A Conversation with SONS OF THE PROPHET Playwright Stephen Karam
Ted Sod: Will you give us some background information on yourself? Where are you from? Where were you educated? When did you decide to become a playwright and why?
Stephen Karam: I grew up in Scranton, PA. I attended a public high school, then majored in English at Brown University. I never really decided to become a playwright, there was no turning point, per se. I never went to grad school to study playwriting, so part of me wonders...maybe I haven't decided yet? I discovered theater around middle school and have been drawn to it ever since.
What do you feel the play is about? What inspired you to write this play?
In a nutshell, Sons of the Prophet is a comedy about a guy coping with chronic pain. More generally (and amusingly), you could call it a comedy about human suffering. It explores the particularly messy portions of our lives-the times in which you find yourself coping with multiple life issues, and before any of them can be resolved - two more show up on your plate.
The play features many characters struggling with lingering pain, whether it's physical or emotional. Joseph's symptoms are unrelenting; Gloria worries her traumatic past will always loom over her life; Joseph and Charles will never get to speak to their parents again; Bill knows his health will never fully return - they're all at a stage where it's less about popping a pill and nipping their troubles in the bud, and more about starting the slow, complicated journey to coping. Figuring out the best way to move forward in the face of no easy answers.
Does the play have personal resonance for you and if so, how?
Even the towns featured in the play (all in Eastern Pennsylvania) are all hurting. Parts of Pennsylvania built their entire identity around industries (steel, coal, etc.) that are no longer there. It's a lot like Joseph's crisis-he built his entire identity around his athletic talent. Suddenly that's taken away. How will he define himself going forward?
All of my plays are deeply personal. But none of them are autobiographical. Still, the play has a list of yes-that's-kinda-true-facts.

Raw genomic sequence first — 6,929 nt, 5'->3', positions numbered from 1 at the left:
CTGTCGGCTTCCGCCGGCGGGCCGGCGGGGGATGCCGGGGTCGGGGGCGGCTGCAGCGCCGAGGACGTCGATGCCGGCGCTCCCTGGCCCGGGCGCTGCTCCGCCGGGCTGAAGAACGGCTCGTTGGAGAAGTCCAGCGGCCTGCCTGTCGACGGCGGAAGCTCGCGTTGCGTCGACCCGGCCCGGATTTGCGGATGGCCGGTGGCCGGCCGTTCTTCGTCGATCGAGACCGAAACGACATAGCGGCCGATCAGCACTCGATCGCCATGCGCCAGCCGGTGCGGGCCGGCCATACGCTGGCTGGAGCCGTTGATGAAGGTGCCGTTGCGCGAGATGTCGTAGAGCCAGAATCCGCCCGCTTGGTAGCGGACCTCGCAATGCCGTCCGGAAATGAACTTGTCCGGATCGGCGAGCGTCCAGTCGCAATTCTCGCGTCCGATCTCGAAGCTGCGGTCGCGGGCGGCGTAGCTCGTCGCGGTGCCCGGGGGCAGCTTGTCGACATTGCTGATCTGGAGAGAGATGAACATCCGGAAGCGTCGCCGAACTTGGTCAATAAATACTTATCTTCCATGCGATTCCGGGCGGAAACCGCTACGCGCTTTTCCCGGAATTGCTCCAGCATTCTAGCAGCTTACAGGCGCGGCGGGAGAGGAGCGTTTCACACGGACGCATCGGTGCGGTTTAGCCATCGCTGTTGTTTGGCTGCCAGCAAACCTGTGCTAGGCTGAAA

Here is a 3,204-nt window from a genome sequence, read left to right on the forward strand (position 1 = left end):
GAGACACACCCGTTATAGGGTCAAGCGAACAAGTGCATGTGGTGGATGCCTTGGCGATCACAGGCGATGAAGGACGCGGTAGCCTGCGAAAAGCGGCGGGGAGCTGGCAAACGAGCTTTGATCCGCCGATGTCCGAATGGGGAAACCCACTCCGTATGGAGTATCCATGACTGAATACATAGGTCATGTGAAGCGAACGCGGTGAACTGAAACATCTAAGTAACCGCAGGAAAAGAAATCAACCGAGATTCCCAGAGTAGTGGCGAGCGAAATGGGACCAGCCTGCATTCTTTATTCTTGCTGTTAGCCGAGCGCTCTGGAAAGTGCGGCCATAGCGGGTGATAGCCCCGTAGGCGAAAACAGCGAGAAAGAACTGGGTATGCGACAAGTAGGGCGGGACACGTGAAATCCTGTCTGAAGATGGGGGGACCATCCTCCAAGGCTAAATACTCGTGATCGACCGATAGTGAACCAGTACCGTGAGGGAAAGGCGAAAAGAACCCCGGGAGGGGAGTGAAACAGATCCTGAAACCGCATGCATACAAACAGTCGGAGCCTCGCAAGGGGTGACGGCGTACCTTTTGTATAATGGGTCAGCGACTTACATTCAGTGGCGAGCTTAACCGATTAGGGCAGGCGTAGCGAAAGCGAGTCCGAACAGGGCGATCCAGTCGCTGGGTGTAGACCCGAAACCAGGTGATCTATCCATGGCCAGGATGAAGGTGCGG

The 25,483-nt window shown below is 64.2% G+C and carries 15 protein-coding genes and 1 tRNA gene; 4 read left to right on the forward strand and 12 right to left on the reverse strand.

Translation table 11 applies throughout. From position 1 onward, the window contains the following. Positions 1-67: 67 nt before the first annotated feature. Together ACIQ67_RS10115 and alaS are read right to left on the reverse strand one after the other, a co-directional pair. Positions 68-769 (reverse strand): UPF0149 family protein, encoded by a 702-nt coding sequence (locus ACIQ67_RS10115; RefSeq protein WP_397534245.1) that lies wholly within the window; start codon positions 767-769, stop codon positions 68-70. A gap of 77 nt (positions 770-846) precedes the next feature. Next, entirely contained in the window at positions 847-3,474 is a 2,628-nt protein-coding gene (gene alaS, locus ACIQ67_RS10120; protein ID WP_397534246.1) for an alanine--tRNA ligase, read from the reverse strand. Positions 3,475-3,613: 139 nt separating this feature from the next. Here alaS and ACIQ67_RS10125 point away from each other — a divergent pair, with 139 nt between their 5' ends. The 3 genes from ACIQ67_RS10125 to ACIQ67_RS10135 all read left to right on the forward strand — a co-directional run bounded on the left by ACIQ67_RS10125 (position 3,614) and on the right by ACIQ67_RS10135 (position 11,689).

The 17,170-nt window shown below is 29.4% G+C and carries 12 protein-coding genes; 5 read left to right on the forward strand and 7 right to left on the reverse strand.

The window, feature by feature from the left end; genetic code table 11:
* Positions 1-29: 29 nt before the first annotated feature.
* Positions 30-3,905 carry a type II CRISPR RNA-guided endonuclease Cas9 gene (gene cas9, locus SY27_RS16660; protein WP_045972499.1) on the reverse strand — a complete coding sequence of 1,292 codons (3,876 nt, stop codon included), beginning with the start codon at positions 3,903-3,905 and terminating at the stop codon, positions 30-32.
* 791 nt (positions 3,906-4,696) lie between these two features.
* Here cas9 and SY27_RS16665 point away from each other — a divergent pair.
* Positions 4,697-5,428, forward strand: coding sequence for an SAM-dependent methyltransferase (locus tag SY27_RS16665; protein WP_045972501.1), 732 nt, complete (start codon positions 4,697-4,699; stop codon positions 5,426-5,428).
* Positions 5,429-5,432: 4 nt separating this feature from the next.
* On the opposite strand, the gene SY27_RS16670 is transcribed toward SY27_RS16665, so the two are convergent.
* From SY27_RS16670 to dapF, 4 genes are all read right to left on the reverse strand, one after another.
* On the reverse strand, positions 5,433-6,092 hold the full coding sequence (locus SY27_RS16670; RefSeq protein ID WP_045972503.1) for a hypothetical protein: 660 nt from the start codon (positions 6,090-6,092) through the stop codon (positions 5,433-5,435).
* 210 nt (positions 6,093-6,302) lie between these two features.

- I grew up in Scranton, PA.
- I'm half-Lebanese. My grandfather and oldest aunt/uncle were born in Lebanon. My grandparents came over when they were in their 20s - my grandfather died speaking only broken English. He was a tailor. I was raised Maronite faith (Roman Catholicism with more incense and Arabic) and attended a Maronite church in West Scranton.
- I grew up down the block from the "real" Douaihy family ("Douaihy", like "Karam" is an extremely common last name in Lebanon). The Douaihys of Scranton had two daughters a few years older than me, we attended the same public high school. They were not only fellow Lebanese-Maronites...and Scrantonians...but also both gay. Yes, two sisters, both fabulous lesbians. Both inspired me a great deal.
- I ran cross country.
- I worked as an editorial assistant at Free Press, Simon & Schuster. Then as a legal assistant for 7 years.
- I've had my own medical struggles (like many) and even a spinal tap. But there will be no more details forthcoming as a) Sons of the Prophet is not a disease-of-the-week play and b) I do not want to publish my medical history online.
- Sudden family deaths have influenced the play quite a bit. Growing up, I lost three people (suddenly) with whom I was very close. Anyone who's lost people out of the blue knows how indescribable it is.
- I had a torrid affair with Anderson Cooper.
I did not have a torrid affair with Anderson. Nothing about it was torrid. No! Kidding. Though hopefully this will generate some web traffic (Gawker, call me, we'll get you free tix).
How did you research the world of the play? What kind of research did you have to do in order to write it?
Well life experience. I traveled all over Lebanon recently. It went north into the mountains and was able to pass through Zghorta (where my family was from), Ehden, Bcharre (Gibran's hometown). I'd been planning a trip in 2006 but the Beirut airport was bombed, so that scared me away for many years. Lebanon has its own share of chronic pain-for centuries it's taken hits from all sides. It's also a country that has resisted collapse, continually rebuilding and looking forward. The Lebanese people are incredibly inspiring. Along with their difficult history comes a strong resilience.